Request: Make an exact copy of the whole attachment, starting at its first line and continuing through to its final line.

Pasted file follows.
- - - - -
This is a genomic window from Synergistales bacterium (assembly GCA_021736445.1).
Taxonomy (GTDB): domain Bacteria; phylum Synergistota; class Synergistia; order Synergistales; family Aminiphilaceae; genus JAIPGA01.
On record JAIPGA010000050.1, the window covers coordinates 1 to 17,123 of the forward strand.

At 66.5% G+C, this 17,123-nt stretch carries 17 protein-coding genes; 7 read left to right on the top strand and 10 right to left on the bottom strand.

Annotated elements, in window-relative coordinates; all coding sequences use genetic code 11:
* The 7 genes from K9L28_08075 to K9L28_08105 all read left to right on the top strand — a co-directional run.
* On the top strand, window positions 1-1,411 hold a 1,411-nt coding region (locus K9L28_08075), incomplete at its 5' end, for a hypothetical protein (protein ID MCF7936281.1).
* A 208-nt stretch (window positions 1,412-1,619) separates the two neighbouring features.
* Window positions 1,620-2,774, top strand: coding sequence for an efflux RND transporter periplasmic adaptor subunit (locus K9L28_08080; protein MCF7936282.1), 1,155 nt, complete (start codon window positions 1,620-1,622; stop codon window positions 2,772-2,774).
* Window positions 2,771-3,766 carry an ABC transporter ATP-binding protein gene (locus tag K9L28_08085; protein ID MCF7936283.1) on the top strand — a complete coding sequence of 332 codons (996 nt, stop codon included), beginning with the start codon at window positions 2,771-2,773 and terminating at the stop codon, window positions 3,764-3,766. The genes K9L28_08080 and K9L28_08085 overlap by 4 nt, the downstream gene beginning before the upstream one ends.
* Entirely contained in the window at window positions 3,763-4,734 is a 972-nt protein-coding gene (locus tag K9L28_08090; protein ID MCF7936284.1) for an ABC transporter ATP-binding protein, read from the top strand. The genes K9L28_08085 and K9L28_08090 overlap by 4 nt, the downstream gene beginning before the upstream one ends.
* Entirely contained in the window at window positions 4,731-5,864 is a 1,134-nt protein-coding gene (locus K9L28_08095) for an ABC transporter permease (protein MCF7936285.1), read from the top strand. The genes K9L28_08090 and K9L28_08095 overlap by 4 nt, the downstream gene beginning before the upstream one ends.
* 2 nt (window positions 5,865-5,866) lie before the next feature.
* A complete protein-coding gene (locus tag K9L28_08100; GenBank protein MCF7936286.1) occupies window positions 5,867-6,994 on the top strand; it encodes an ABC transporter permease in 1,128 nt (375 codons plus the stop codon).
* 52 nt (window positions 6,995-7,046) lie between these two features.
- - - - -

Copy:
This is a genomic window from Synergistales bacterium (assembly GCA_021736445.1).
Taxonomy (GTDB): domain Bacteria; phylum Synergistota; class Synergistia; order Synergistales; family Aminiphilaceae; genus JAIPGA01.
On record JAIPGA010000050.1, the window covers coordinates 1 to 17,123 of the forward strand.

At 66.5% G+C, this 17,123-nt stretch carries 17 protein-coding genes; 7 read left to right on the top strand and 10 right to left on the bottom strand.

Annotated elements, in window-relative coordinates; all coding sequences use genetic code 11:
* The 7 genes from K9L28_08075 to K9L28_08105 all read left to right on the top strand — a co-directional run.
* On the top strand, window positions 1-1,411 hold a 1,411-nt coding region (locus K9L28_08075), incomplete at its 5' end, for a hypothetical protein (protein ID MCF7936281.1).
* A 208-nt stretch (window positions 1,412-1,619) separates the two neighbouring features.
* Window positions 1,620-2,774, top strand: coding sequence for an efflux RND transporter periplasmic adaptor subunit (locus K9L28_08080; protein MCF7936282.1), 1,155 nt, complete (start codon window positions 1,620-1,622; stop codon window positions 2,772-2,774).
* Window positions 2,771-3,766 carry an ABC transporter ATP-binding protein gene (locus tag K9L28_08085; protein ID MCF7936283.1) on the top strand — a complete coding sequence of 332 codons (996 nt, stop codon included), beginning with the start codon at window positions 2,771-2,773 and terminating at the stop codon, window positions 3,764-3,766. The genes K9L28_08080 and K9L28_08085 overlap by 4 nt, the downstream gene beginning before the upstream one ends.
* Entirely contained in the window at window positions 3,763-4,734 is a 972-nt protein-coding gene (locus tag K9L28_08090; protein ID MCF7936284.1) for an ABC transporter ATP-binding protein, read from the top strand. The genes K9L28_08085 and K9L28_08090 overlap by 4 nt, the downstream gene beginning before the upstream one ends.
* Entirely contained in the window at window positions 4,731-5,864 is a 1,134-nt protein-coding gene (locus K9L28_08095) for an ABC transporter permease (protein MCF7936285.1), read from the top strand. The genes K9L28_08090 and K9L28_08095 overlap by 4 nt, the downstream gene beginning before the upstream one ends.
* 2 nt (window positions 5,865-5,866) lie before the next feature.
* A complete protein-coding gene (locus tag K9L28_08100; GenBank protein MCF7936286.1) occupies window positions 5,867-6,994 on the top strand; it encodes an ABC transporter permease in 1,128 nt (375 codons plus the stop codon).
* 52 nt (window positions 6,995-7,046) lie between these two features.